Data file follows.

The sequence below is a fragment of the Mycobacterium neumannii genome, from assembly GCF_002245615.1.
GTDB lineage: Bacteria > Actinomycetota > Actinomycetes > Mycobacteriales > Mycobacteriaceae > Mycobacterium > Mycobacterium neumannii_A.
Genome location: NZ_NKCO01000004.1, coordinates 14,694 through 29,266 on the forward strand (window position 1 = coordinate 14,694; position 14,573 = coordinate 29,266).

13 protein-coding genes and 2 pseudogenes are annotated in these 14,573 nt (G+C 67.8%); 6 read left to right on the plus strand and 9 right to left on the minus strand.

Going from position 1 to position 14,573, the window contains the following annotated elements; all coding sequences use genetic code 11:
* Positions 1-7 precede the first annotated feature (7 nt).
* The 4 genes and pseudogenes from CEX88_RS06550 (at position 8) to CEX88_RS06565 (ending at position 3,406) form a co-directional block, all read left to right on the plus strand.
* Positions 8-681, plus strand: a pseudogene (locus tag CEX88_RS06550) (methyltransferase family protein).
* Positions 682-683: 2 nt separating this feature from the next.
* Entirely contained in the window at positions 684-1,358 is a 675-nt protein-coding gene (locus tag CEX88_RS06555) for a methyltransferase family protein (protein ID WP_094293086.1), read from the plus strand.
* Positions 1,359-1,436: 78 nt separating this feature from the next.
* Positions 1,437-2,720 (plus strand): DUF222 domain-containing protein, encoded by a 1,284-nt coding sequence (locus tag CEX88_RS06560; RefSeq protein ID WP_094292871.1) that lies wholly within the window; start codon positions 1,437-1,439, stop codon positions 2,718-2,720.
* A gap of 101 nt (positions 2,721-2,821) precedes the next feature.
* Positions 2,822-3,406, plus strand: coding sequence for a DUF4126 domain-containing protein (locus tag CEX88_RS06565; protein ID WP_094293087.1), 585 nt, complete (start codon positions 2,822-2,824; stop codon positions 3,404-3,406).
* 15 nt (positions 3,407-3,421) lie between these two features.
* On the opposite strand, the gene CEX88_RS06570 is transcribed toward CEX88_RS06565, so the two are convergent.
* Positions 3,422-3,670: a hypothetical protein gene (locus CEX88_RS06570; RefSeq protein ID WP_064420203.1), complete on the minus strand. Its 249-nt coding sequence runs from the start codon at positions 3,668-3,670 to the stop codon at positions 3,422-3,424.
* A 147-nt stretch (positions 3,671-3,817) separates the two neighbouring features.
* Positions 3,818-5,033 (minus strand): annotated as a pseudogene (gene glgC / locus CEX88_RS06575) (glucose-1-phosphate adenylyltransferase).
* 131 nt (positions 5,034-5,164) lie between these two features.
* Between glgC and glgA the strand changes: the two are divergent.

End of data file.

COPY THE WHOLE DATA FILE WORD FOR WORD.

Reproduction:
The sequence below is a fragment of the Mycobacterium neumannii genome, from assembly GCF_002245615.1.
GTDB lineage: Bacteria > Actinomycetota > Actinomycetes > Mycobacteriales > Mycobacteriaceae > Mycobacterium > Mycobacterium neumannii_A.
Genome location: NZ_NKCO01000004.1, coordinates 14,694 through 29,266 on the forward strand (window position 1 = coordinate 14,694; position 14,573 = coordinate 29,266).

13 protein-coding genes and 2 pseudogenes are annotated in these 14,573 nt (G+C 67.8%); 6 read left to right on the plus strand and 9 right to left on the minus strand.

Going from position 1 to position 14,573, the window contains the following annotated elements; all coding sequences use genetic code 11:
* Positions 1-7 precede the first annotated feature (7 nt).
* The 4 genes and pseudogenes from CEX88_RS06550 (at position 8) to CEX88_RS06565 (ending at position 3,406) form a co-directional block, all read left to right on the plus strand.
* Positions 8-681, plus strand: a pseudogene (locus tag CEX88_RS06550) (methyltransferase family protein).
* Positions 682-683: 2 nt separating this feature from the next.
* Entirely contained in the window at positions 684-1,358 is a 675-nt protein-coding gene (locus tag CEX88_RS06555) for a methyltransferase family protein (protein ID WP_094293086.1), read from the plus strand.
* Positions 1,359-1,436: 78 nt separating this feature from the next.
* Positions 1,437-2,720 (plus strand): DUF222 domain-containing protein, encoded by a 1,284-nt coding sequence (locus tag CEX88_RS06560; RefSeq protein ID WP_094292871.1) that lies wholly within the window; start codon positions 1,437-1,439, stop codon positions 2,718-2,720.
* A gap of 101 nt (positions 2,721-2,821) precedes the next feature.
* Positions 2,822-3,406, plus strand: coding sequence for a DUF4126 domain-containing protein (locus tag CEX88_RS06565; protein ID WP_094293087.1), 585 nt, complete (start codon positions 2,822-2,824; stop codon positions 3,404-3,406).
* 15 nt (positions 3,407-3,421) lie between these two features.
* On the opposite strand, the gene CEX88_RS06570 is transcribed toward CEX88_RS06565, so the two are convergent.
* Positions 3,422-3,670: a hypothetical protein gene (locus CEX88_RS06570; RefSeq protein ID WP_064420203.1), complete on the minus strand. Its 249-nt coding sequence runs from the start codon at positions 3,668-3,670 to the stop codon at positions 3,422-3,424.
* A 147-nt stretch (positions 3,671-3,817) separates the two neighbouring features.
* Positions 3,818-5,033 (minus strand): annotated as a pseudogene (gene glgC / locus CEX88_RS06575) (glucose-1-phosphate adenylyltransferase).
* 131 nt (positions 5,034-5,164) lie between these two features.
* Between glgC and glgA the strand changes: the two are divergent.